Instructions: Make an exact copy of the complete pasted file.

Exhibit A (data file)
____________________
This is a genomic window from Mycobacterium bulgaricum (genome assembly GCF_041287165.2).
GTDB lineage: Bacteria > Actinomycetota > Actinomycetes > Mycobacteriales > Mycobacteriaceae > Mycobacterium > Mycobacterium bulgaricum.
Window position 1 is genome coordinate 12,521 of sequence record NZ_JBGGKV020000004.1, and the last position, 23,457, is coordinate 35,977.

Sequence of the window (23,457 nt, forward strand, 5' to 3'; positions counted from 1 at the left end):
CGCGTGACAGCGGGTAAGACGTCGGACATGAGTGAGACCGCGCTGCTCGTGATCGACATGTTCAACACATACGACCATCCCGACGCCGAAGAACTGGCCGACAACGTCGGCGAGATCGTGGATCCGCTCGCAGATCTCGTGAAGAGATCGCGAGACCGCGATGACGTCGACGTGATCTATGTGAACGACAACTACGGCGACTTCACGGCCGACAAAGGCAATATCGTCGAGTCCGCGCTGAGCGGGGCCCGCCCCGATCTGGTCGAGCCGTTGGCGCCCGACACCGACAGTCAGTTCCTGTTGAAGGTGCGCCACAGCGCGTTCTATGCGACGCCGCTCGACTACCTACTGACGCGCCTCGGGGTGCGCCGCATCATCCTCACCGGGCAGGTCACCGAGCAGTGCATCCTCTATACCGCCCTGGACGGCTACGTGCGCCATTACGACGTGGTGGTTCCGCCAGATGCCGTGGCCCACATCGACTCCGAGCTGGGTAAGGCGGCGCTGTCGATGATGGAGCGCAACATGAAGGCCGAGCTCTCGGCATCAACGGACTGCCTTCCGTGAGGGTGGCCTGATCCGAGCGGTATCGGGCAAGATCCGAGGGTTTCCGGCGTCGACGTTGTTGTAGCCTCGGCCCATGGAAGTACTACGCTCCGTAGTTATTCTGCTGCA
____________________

This is a genomic window from Mycobacterium bulgaricum (genome assembly GCF_041287165.2).
GTDB lineage: Bacteria > Actinomycetota > Actinomycetes > Mycobacteriales > Mycobacteriaceae > Mycobacterium > Mycobacterium bulgaricum.
Window position 1 is genome coordinate 12,521 of sequence record NZ_JBGGKV020000004.1, and the last position, 23,457, is coordinate 35,977.

Sequence of the window (23,457 nt, forward strand, 5' to 3'; positions counted from 1 at the left end):
CGCGTGACAGCGGGTAAGACGTCGGACATGAGTGAGACCGCGCTGCTCGTGATCGACATGTTCAACACATACGACCATCCCGACGCCGAAGAACTGGCCGACAACGTCGGCGAGATCGTGGATCCGCTCGCAGATCTCGTGAAGAGATCGCGAGACCGCGATGACGTCGACGTGATCTATGTGAACGACAACTACGGCGACTTCACGGCCGACAAAGGCAATATCGTCGAGTCCGCGCTGAGCGGGGCCCGCCCCGATCTGGTCGAGCCGTTGGCGCCCGACACCGACAGTCAGTTCCTGTTGAAGGTGCGCCACAGCGCGTTCTATGCGACGCCGCTCGACTACCTACTGACGCGCCTCGGGGTGCGCCGCATCATCCTCACCGGGCAGGTCACCGAGCAGTGCATCCTCTATACCGCCCTGGACGGCTACGTGCGCCATTACGACGTGGTGGTTCCGCCAGATGCCGTGGCCCACATCGACTCCGAGCTGGGTAAGGCGGCGCTGTCGATGATGGAGCGCAACATGAAGGCCGAGCTCTCGGCATCAACGGACTGCCTTCCGTGAGGGTGGCCTGATCCGAGCGGTATCGGGCAAGATCCGAGGGTTTCCGGCGTCGACGTTGTTGTAGCCTCGGCCCATGGAAGTACTACGCTCCGTAGTTATTCTGCTGCA